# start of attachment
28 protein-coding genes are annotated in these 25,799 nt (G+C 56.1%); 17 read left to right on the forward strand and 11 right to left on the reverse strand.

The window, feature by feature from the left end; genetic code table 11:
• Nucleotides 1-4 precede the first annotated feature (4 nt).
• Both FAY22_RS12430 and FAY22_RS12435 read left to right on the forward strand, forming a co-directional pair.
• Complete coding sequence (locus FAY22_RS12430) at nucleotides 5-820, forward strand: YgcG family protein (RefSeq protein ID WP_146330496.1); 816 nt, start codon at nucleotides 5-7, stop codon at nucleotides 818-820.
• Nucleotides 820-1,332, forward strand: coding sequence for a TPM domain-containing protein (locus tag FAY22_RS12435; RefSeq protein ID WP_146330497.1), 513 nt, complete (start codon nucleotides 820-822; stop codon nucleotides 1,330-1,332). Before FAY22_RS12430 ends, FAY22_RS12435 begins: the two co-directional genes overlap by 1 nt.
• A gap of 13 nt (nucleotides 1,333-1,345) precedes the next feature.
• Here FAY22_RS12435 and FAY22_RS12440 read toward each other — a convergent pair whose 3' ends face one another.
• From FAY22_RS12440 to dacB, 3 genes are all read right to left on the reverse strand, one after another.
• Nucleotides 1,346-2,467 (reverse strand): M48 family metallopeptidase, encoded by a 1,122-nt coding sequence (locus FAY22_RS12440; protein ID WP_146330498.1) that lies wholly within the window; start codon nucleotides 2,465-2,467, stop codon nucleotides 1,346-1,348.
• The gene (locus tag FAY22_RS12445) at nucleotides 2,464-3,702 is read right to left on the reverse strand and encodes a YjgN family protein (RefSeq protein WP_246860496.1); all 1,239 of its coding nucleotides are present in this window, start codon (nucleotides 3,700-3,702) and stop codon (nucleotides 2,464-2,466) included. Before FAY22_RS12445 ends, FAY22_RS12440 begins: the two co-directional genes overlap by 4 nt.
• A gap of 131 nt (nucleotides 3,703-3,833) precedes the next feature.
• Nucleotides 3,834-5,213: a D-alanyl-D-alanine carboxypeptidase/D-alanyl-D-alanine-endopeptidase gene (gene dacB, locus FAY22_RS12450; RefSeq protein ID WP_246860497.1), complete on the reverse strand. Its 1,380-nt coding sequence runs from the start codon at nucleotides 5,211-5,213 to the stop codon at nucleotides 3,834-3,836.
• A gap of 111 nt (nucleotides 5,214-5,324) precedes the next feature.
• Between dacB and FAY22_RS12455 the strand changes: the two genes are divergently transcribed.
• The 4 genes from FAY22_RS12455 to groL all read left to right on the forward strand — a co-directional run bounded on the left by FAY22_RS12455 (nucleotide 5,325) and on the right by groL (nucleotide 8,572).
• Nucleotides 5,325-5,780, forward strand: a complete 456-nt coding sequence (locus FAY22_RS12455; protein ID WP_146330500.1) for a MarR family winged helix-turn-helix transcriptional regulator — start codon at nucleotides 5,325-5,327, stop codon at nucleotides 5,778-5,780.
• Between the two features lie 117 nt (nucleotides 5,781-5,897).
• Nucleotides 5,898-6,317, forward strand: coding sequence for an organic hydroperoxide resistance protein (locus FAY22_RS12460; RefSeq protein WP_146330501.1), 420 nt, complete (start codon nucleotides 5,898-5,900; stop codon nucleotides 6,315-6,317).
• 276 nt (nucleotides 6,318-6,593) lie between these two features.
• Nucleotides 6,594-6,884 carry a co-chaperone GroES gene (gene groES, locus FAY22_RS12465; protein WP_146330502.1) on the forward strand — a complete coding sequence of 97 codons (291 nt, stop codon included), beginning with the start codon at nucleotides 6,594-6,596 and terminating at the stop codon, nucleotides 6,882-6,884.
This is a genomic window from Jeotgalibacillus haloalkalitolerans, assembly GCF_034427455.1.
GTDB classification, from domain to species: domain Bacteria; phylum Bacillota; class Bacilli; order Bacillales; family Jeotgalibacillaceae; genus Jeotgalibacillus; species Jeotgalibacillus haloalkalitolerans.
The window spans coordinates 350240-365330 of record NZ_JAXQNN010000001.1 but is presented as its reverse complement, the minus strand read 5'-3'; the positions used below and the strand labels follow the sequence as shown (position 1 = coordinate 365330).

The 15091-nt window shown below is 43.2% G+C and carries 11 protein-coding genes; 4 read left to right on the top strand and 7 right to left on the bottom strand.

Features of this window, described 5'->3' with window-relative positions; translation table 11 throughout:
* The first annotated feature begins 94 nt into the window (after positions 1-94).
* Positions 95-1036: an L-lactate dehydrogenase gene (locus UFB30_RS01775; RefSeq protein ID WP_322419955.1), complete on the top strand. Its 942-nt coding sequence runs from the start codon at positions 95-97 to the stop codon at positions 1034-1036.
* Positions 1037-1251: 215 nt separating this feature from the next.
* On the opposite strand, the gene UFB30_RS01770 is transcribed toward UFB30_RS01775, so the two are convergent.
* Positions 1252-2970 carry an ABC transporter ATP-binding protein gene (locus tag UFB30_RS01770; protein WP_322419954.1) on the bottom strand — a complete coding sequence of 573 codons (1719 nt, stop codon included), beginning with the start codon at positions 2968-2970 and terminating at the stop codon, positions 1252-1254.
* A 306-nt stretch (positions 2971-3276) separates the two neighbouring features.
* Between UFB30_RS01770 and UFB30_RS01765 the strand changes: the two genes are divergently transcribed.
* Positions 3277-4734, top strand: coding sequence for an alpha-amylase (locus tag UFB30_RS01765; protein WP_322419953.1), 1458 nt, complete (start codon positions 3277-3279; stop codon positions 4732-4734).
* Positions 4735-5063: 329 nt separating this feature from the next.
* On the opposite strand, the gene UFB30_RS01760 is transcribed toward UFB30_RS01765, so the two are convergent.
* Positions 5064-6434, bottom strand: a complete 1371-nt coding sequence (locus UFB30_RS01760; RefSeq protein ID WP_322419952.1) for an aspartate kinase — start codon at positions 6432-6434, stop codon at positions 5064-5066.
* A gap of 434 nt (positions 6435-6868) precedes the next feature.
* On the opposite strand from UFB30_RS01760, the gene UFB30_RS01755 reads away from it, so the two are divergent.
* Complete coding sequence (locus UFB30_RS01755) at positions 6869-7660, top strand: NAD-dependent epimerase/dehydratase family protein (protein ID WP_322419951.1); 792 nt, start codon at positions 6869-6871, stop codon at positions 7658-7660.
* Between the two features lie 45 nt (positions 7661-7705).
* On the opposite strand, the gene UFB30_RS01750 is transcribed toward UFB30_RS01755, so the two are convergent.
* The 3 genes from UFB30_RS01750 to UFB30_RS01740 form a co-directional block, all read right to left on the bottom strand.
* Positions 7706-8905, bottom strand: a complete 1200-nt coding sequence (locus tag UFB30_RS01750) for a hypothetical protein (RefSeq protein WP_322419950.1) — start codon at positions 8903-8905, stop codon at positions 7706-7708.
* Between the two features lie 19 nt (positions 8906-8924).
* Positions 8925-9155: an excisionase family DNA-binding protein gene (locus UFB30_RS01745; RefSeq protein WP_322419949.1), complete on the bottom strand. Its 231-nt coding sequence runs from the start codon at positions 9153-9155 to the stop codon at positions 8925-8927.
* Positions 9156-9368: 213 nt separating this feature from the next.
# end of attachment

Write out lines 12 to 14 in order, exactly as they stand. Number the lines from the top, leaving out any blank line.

• A gap of 131 nt (nucleotides 3,703-3,833) precedes the next feature.
• Nucleotides 3,834-5,213: a D-alanyl-D-alanine carboxypeptidase/D-alanyl-D-alanine-endopeptidase gene (gene dacB, locus FAY22_RS12450; RefSeq protein ID WP_246860497.1), complete on the reverse strand. Its 1,380-nt coding sequence runs from the start codon at nucleotides 5,211-5,213 to the stop codon at nucleotides 3,834-3,836.
• A gap of 111 nt (nucleotides 5,214-5,324) precedes the next feature.